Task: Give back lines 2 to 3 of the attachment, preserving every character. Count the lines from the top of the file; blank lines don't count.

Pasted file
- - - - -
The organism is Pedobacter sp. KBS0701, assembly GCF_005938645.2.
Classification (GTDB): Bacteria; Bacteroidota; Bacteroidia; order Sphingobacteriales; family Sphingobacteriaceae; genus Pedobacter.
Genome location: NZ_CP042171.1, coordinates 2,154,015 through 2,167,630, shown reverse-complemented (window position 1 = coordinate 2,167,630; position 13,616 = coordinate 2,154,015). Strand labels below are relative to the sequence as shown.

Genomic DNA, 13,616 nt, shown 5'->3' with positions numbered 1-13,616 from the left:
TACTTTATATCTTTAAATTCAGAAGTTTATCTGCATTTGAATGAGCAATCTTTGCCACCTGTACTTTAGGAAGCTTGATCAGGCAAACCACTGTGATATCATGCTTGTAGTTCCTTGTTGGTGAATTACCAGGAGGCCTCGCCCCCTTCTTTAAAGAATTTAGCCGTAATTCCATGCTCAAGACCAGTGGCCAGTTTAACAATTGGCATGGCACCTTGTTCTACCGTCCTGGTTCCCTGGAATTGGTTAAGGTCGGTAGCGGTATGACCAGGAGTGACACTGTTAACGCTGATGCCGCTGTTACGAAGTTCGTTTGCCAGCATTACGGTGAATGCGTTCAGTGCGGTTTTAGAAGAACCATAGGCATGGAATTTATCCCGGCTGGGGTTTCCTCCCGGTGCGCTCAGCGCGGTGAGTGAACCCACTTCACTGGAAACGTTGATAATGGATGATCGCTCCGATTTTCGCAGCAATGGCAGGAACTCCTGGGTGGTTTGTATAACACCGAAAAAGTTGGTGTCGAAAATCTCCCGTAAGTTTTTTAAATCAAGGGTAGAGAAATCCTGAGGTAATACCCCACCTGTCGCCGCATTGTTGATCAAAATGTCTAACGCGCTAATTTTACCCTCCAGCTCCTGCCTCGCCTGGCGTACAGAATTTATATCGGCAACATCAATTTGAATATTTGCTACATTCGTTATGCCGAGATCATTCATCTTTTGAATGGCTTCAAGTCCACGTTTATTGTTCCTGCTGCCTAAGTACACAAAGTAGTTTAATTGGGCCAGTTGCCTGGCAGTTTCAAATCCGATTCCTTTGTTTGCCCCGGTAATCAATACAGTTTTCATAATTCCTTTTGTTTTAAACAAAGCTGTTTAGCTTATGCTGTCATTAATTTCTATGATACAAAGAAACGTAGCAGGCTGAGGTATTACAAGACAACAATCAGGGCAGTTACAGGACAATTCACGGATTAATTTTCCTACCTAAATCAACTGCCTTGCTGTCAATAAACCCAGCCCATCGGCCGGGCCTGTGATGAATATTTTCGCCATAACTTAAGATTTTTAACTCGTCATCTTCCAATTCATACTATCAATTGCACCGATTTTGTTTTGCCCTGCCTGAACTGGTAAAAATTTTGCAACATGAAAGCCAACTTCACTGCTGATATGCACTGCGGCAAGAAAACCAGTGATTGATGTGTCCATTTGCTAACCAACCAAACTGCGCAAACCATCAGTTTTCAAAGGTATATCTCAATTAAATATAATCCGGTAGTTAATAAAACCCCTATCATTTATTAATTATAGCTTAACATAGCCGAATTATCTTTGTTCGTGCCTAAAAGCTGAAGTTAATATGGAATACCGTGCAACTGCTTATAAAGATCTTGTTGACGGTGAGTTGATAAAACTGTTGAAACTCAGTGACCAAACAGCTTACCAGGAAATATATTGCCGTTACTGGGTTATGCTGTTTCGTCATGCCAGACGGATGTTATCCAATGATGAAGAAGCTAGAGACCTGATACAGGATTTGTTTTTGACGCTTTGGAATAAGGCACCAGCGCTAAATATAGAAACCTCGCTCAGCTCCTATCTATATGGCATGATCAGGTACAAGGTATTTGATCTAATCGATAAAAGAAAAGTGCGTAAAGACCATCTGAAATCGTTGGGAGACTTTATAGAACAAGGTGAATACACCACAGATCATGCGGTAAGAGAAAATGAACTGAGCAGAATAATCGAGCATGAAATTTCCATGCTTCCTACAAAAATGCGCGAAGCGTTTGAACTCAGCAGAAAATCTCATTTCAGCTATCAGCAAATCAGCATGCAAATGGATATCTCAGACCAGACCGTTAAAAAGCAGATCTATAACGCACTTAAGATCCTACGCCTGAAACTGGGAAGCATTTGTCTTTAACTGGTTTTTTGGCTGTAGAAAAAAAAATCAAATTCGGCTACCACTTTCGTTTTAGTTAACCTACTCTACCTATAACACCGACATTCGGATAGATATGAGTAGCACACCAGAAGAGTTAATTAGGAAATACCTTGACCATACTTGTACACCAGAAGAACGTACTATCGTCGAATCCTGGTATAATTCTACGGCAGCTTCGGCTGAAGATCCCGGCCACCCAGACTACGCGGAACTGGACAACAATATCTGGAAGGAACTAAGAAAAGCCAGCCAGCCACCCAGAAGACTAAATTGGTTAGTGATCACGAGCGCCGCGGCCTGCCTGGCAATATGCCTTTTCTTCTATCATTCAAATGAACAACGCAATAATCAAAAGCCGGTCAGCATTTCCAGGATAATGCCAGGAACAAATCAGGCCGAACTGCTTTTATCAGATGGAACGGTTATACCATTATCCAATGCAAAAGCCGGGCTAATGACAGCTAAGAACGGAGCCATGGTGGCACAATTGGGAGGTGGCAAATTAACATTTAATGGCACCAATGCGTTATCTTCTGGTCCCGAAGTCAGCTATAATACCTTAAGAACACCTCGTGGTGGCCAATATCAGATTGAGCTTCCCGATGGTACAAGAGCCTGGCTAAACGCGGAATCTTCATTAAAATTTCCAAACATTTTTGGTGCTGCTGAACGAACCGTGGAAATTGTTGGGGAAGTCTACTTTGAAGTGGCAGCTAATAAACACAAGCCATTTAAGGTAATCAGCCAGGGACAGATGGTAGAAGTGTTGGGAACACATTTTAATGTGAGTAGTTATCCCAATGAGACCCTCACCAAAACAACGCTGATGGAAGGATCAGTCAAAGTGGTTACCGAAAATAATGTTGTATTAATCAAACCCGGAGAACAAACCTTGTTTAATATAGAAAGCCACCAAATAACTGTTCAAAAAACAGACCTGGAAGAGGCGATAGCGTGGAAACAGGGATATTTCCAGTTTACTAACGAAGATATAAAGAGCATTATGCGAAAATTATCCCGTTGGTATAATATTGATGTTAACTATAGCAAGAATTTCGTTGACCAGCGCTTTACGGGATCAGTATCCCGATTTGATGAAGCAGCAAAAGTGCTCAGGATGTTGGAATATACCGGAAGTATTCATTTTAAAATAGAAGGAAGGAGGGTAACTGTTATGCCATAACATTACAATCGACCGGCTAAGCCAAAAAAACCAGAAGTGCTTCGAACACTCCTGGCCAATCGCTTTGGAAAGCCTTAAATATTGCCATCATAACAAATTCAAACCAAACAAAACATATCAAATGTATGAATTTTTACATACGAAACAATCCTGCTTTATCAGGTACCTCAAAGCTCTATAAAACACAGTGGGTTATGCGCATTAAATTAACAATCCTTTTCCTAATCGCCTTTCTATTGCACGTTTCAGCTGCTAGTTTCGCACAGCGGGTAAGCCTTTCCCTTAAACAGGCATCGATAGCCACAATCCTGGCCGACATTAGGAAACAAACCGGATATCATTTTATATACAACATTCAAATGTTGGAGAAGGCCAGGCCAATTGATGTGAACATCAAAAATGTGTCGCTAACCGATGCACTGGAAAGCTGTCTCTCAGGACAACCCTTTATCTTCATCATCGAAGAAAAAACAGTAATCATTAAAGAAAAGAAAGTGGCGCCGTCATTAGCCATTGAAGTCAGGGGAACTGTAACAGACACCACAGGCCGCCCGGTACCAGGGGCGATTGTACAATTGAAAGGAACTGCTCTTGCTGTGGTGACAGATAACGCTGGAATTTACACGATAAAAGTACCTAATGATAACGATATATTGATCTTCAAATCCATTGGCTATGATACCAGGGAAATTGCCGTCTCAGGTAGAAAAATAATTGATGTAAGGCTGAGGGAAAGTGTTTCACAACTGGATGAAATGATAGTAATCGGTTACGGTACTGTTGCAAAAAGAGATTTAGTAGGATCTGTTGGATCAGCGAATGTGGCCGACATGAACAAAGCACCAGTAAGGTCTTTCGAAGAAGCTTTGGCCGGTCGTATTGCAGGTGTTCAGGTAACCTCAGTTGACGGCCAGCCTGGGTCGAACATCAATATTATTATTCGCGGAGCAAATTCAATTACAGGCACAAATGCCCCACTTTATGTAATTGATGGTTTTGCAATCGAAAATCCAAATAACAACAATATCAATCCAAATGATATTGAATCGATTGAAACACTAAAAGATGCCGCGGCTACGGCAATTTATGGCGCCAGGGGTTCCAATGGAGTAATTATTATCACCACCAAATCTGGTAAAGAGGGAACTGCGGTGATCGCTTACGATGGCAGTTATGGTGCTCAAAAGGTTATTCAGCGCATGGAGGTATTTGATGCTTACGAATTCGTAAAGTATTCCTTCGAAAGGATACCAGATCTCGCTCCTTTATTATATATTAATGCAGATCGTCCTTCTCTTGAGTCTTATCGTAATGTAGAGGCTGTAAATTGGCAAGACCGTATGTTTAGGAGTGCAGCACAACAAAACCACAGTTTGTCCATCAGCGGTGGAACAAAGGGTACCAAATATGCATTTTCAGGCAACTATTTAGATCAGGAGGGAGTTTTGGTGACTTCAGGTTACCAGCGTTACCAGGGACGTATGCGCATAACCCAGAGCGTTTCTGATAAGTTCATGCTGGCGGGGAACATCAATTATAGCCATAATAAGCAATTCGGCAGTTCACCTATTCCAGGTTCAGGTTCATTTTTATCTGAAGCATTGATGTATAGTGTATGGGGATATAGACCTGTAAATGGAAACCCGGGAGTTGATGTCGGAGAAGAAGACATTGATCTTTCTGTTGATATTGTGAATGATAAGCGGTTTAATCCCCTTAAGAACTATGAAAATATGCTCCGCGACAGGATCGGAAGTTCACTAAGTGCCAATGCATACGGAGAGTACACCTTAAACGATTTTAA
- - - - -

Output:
Classification (GTDB): Bacteria; Bacteroidota; Bacteroidia; order Sphingobacteriales; family Sphingobacteriaceae; genus Pedobacter.
Genome location: NZ_CP042171.1, coordinates 2,154,015 through 2,167,630, shown reverse-complemented (window position 1 = coordinate 2,167,630; position 13,616 = coordinate 2,154,015). Strand labels below are relative to the sequence as shown.